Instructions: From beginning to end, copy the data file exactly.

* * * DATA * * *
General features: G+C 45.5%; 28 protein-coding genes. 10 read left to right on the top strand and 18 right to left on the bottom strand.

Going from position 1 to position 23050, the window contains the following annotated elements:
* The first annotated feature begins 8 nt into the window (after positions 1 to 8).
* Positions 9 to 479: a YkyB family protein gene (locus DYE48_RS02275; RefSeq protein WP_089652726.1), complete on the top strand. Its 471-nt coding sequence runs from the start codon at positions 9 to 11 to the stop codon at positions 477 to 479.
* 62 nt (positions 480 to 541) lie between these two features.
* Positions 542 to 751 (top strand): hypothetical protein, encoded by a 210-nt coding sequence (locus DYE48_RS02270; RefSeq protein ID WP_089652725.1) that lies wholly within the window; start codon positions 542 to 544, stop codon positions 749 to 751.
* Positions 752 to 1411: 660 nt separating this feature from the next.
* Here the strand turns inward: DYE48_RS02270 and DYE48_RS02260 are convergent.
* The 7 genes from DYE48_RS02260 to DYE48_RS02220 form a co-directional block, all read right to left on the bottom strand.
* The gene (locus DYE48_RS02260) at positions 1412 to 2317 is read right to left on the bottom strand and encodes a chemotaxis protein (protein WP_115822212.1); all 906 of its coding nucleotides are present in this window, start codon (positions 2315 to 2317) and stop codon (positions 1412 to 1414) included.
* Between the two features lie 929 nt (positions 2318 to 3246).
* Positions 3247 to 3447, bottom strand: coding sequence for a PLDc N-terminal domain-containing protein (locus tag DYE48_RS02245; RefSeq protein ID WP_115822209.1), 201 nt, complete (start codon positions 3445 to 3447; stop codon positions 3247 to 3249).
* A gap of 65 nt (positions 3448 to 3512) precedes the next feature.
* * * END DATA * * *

General features: G+C 45.5%; 28 protein-coding genes. 10 read left to right on the top strand and 18 right to left on the bottom strand.

Going from position 1 to position 23050, the window contains the following annotated elements:
* The first annotated feature begins 8 nt into the window (after positions 1 to 8).
* Positions 9 to 479: a YkyB family protein gene (locus DYE48_RS02275; RefSeq protein WP_089652726.1), complete on the top strand. Its 471-nt coding sequence runs from the start codon at positions 9 to 11 to the stop codon at positions 477 to 479.
* 62 nt (positions 480 to 541) lie between these two features.
* Positions 542 to 751 (top strand): hypothetical protein, encoded by a 210-nt coding sequence (locus DYE48_RS02270; RefSeq protein ID WP_089652725.1) that lies wholly within the window; start codon positions 542 to 544, stop codon positions 749 to 751.
* Positions 752 to 1411: 660 nt separating this feature from the next.
* Here the strand turns inward: DYE48_RS02270 and DYE48_RS02260 are convergent.
* The 7 genes from DYE48_RS02260 to DYE48_RS02220 form a co-directional block, all read right to left on the bottom strand.
* The gene (locus DYE48_RS02260) at positions 1412 to 2317 is read right to left on the bottom strand and encodes a chemotaxis protein (protein WP_115822212.1); all 906 of its coding nucleotides are present in this window, start codon (positions 2315 to 2317) and stop codon (positions 1412 to 1414) included.
* Between the two features lie 929 nt (positions 2318 to 3246).
* Positions 3247 to 3447, bottom strand: coding sequence for a PLDc N-terminal domain-containing protein (locus tag DYE48_RS02245; RefSeq protein ID WP_115822209.1), 201 nt, complete (start codon positions 3445 to 3447; stop codon positions 3247 to 3249).
* A gap of 65 nt (positions 3448 to 3512) precedes the next feature.